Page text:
A study done by Shikar Ghosh, a Harvard researcher, indicated that 75% of start-up businesses fail. Why is the failure rate so high and what sets the remaining successful 25% apart?
In the majority of cases, it simply boils down to money — having adequate financing available. Any business requires the necessary finances to initiate, maintain, develop and subsequently expand their business.
What your investor could be looking for
When a business is seeking outside financing from a third party, such as an investor, the third party is likely to look at the expected rates of return of the business, its existing commercialisation activities, its assets vs liabilities, the existing and target users, market potential and its current and expected turnover rate and profit margins.
However, the average start-up has not been trading for a sufficient amount of time to have the level of financial data needed for an investor to value the company adequately in this manner. How can a realistic value then be placed on a start-up?
The role of intellectual property
Unlike valuing companies with revenues, assets and longer track records, there are no agreed upon standards for start-ups. As it is unlikely that a start-up would possess any tangible assets, it is paramount to focus on the intangible assets such as ideas and the intellectual property protecting the ideas such as patents, trademarks, copyright and registered design rights.
Although it may be challenging for a start-up to spend money in order to obtain such intellectual property rights, it should be kept in mind that intellectual property rights are recognised as property and assets. Intellectual property rights may also be ‘the shiny object’ that attracts potential investors.
What intellectual property is telling your potential investors
Intellectual property is also indicative of a sustainable competitive advantage, a well-managed company, good growth prospects and a niche market. As such, it provides a means of setting the start-up apart from other players in the industry.
A significant amount of money is spent on getting the start-up off the ground in terms of advertising, research and development, development of prototypes and the like.
These ‘negative’ but realistic expenses may be equalised or outweighed by intellectual property rights, as once an intellectual property right is applied for, it becomes an enforceable right that is not easily taken away and may also attract a stable and predictable financial income if licensed, by providing royalties to the owner.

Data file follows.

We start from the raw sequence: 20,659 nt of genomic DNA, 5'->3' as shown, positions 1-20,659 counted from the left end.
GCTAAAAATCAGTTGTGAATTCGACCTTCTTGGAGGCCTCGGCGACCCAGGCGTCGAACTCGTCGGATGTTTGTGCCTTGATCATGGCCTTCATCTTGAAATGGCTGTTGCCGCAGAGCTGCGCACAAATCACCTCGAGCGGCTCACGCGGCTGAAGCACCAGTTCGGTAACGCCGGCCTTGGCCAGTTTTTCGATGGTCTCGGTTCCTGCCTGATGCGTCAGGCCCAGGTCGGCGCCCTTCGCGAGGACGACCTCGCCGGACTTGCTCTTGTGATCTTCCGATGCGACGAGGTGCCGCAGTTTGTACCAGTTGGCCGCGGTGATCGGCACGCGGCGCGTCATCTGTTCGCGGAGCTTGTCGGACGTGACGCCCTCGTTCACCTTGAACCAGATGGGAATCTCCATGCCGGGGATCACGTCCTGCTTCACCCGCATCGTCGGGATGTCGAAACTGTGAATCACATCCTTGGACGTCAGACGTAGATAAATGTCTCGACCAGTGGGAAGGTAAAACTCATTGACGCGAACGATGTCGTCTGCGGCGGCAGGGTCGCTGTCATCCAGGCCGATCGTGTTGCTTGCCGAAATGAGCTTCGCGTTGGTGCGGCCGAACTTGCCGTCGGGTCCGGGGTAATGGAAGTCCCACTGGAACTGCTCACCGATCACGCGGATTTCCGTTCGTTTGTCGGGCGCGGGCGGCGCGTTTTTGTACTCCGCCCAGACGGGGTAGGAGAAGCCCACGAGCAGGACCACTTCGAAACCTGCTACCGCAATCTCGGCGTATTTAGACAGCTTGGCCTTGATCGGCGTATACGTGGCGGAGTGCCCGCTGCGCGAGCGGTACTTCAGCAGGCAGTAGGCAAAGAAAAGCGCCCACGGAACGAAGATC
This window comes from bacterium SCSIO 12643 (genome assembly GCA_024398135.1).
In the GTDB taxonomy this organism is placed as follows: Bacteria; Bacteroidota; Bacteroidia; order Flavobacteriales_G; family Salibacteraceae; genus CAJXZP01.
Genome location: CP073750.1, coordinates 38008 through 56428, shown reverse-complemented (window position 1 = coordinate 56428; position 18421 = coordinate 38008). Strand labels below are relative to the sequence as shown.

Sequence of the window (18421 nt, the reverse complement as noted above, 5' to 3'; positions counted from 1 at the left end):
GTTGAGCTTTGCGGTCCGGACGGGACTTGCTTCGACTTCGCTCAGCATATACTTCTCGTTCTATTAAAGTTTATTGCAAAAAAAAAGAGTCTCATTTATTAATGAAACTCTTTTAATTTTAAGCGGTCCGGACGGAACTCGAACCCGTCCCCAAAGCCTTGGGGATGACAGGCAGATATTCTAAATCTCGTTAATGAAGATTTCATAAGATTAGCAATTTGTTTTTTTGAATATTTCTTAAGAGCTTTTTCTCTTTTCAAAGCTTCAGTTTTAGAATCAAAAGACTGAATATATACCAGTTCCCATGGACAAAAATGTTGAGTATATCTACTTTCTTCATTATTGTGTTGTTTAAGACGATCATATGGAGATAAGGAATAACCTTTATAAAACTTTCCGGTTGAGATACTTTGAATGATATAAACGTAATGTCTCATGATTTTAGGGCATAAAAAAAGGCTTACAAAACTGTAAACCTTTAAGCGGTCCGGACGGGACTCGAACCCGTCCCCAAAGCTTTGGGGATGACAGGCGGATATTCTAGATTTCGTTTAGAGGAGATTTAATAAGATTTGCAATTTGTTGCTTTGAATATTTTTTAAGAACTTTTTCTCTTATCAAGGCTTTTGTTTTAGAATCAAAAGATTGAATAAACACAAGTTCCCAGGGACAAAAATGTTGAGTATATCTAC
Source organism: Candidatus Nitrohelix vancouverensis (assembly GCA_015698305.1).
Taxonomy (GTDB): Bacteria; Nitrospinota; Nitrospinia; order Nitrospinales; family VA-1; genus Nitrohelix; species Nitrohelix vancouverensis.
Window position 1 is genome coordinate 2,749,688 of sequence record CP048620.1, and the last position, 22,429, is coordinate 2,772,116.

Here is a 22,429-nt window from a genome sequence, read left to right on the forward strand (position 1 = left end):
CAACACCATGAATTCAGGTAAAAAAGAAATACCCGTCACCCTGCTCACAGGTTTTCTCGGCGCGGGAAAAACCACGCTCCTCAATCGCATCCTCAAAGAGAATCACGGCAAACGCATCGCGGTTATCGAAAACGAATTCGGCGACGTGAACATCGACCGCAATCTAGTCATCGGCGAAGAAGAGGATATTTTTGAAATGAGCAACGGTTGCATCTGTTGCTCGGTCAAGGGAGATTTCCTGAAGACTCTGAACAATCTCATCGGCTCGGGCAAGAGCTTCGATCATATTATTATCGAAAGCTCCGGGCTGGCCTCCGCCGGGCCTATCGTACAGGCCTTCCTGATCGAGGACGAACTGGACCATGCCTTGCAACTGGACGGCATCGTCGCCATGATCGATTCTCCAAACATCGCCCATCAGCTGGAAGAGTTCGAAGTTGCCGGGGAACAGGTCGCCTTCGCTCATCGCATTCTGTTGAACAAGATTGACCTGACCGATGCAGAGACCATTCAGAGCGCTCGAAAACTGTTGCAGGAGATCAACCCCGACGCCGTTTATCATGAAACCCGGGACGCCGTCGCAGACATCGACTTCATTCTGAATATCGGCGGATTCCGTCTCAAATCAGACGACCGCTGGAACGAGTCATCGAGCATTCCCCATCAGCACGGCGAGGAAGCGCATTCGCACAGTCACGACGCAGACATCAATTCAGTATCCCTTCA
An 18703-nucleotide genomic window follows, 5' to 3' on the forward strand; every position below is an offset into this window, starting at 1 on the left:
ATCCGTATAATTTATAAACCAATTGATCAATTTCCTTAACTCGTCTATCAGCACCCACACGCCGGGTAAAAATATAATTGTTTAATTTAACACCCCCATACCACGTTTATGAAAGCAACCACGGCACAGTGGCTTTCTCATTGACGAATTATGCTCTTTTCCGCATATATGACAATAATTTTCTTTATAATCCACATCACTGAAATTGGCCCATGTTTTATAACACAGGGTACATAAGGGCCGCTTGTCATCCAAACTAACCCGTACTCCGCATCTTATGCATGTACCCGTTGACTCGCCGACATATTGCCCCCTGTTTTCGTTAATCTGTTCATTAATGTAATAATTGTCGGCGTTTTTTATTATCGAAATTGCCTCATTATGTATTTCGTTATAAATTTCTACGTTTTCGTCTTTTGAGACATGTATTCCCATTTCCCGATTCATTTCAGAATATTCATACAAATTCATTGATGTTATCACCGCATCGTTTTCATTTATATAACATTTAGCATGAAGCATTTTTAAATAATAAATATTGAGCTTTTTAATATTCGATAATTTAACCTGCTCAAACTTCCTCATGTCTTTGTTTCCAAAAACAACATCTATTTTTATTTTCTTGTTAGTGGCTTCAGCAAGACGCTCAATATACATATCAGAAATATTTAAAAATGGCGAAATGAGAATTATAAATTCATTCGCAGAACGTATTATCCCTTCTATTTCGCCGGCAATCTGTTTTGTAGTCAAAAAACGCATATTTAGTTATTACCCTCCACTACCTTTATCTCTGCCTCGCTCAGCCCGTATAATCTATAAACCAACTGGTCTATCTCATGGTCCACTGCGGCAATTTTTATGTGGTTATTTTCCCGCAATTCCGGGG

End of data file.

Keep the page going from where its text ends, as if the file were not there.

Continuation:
Intellectual property may assist a company if troubled by risk or bankruptcy as it may be assigned, and thereby transferred from one owner to another owner, or licensed — for income.
The commercial potential of intellectual property
Start-ups in a quest for capital have two options: Equity financing or debt financing. Equity financing may be advantageous if the start-up’s revenue is limited. In terms of debt financing a start-up may be required to pledge their intellectual property, which could be the only and/or the most valuable asset they have.
The intellectual property may then serve as security, however, it is arguable and also dependent on the start-up what the financial value would be. Such security is more beneficial as it is not debt per se but rather a predictable income.
Intellectual property as an asset
The value of intellectual property as an asset is dependent on economic, market, technical and legal factors. A start-up that creates intellectual property with commercial potential already has a foot in the door, as this creates confidence in both the founder of the start-up and potential investors.
Being realistic, it is entirely dependent on the type of start-up as intellectual property is not always an option or possibility. Should intellectual property not be a viable option, it is recommended that start-ups emphasise their future promise and also rely on evidence demonstrating growth, drive, engagement, talent, execution and worthiness. The key is to create excitement amongst investors.
As an end note to the founders of start-ups, keep Colin Powell’s quote in mind: “There are no secrets to success. It is the result of preparation, hard work, and learning from failure,” and to investors, keep Peter Drucker’s quote in mind: “Whenever you see a successful business, someone once made a courageous decision.”